Ray hoped to also make her mark in literature. She gained some major notice as a writer in April 1876. The occasion was the unveiling of the Freedmen's Monument in Washington, D.C. for which Frederick Douglass delivered the keynote address and where William E. Matthews read Ray's ode, "Lincoln." The second in a series of important family events, the occasion followed the celebration of Henrietta's older sister Charlotte's graduation from Howard University, making her the first black woman to earn a law degree from that University in 1872.
Years later, H. Cordelia Ray received praise for the biography of her father which she co-authored with her sister Florence: Sketch of the Life of Rev. Charles B. Ray, published in 1887. By then, Ray's poetry had appeared in several periodicals, which encouraged her efforts to publish a complete collection. Sonnets was published in 1893 and Poems, which contains Sonnets, came out in 1910. About Ray's poetry, Hallie Q. Brown wrote that it "may be likened to the quaint, touching music a shell murmuring of the sea, a faint yet clear note sounding all the pathos and beauty of undying life."
Portrait of Mrs. Frances Anne Rollin Whipper
Schomburg Center for Research in Black Culture, Photographs and Prints Division, The New York Public Library. "Portrait of Mrs. Frances Anne Rollin Whipper" The New York Public Library Digital Collections. 1870 - 1879. https://digitalcollections.nypl.org/items/0750d3d0-a457-0134-d7ce-00505686a51c
Frank Rollin (1847-1901), was born Frances Anne Rollin; "Frank" was her nickname. She was the oldest of the five famous Rollin sisters: daughters of Margaretta and William Rollin, a successful lumber merchant. The Rollin sisters grew up in a mansion in Charleston, South Carolina, where all received excellent educations and had a presence in the social and political life of black Charleston. But it was in Boston that Frank made history.
Frances Rollin was living in Boston in 1868 where she associated with historian William Cooper Nell, activist Lewis Hayden, educator and diarist Charlotte Forten, and Richard T. Greener, first black graduate of Harvard College. Rollin's social life included attending readings by Ralph Waldo Emerson and other famous figures. She also was an avid reader and writer. In her diary - one of the oldest by a southern black woman, she noted the books she read which included: Behind the Scenes; or, Thirty Years a Slave, and Four Years in the White House by Elizabeth Keckley.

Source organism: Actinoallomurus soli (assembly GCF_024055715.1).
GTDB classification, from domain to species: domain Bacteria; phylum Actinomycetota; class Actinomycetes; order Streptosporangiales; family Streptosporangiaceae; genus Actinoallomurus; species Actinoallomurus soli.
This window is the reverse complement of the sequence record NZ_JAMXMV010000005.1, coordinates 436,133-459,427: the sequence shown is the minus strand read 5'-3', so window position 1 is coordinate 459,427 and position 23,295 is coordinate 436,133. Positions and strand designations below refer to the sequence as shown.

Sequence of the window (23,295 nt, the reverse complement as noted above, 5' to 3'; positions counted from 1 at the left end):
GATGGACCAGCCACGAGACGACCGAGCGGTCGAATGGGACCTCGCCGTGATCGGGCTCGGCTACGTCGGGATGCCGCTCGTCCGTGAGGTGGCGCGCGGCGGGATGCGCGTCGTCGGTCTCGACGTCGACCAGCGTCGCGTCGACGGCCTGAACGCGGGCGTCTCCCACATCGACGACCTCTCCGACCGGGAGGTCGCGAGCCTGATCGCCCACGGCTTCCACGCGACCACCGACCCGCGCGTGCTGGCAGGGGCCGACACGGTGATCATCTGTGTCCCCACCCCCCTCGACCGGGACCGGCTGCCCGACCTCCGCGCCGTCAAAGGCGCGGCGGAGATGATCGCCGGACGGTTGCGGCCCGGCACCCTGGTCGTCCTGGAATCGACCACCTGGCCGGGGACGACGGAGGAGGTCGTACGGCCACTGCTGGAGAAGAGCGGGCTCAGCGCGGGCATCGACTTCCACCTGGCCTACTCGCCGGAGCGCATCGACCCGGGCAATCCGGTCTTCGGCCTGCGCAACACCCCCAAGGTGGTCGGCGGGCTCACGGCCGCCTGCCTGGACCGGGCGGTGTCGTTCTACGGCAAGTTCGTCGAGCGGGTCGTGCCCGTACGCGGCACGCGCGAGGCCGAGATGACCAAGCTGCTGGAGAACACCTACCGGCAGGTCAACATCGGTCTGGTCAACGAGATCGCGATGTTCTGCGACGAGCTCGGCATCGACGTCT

The thing that most occupied Rollin's time during her days in Boston was her research on South Carolina. She worked tirelessly on an authorized biography of the physician, abolitionist, emigrationist, military officer, and politician Martin Delany, who had been of help to her in a successful discrimination suit she filed against a South Carolina steamer. Initially, Delany was going to subsidize the book, but when he hit upon financial troubles, he was unable to send Rollin the expected monies. Supporting herself with bits and pieces of work (including sewing), Rollin pressed on with the project, and was successful in securing a publisher. This book, The Life and Services of Martin R. Delany, was published in 1868, was the first biography of a freeborn African-American man. Because Frances used her nickname Frank, for a time people thought the author was a man.
Shortly after The Life and Services of Martin R. Delany came out, Rollin returned to Columbia, South Carolina, where her family had moved after the Civil War. There, she took a job as a clerk in the law office of Union Army veteran and politician William James Whipper, nephew of the Philadelphia activist William Whipper.
Frances and William married soon after she started working for him and the couple had five children, only three of whom lived into adulthood: Leigh Whipper, who became an actor of note; Winifred who became a teacher in Washington, D.C.; and Ionia who graduated from Howard Medical School in 1903, and in 1931 founded the Whipper Home for Unwed Mothers.
Author Biographies by Tonya Bolden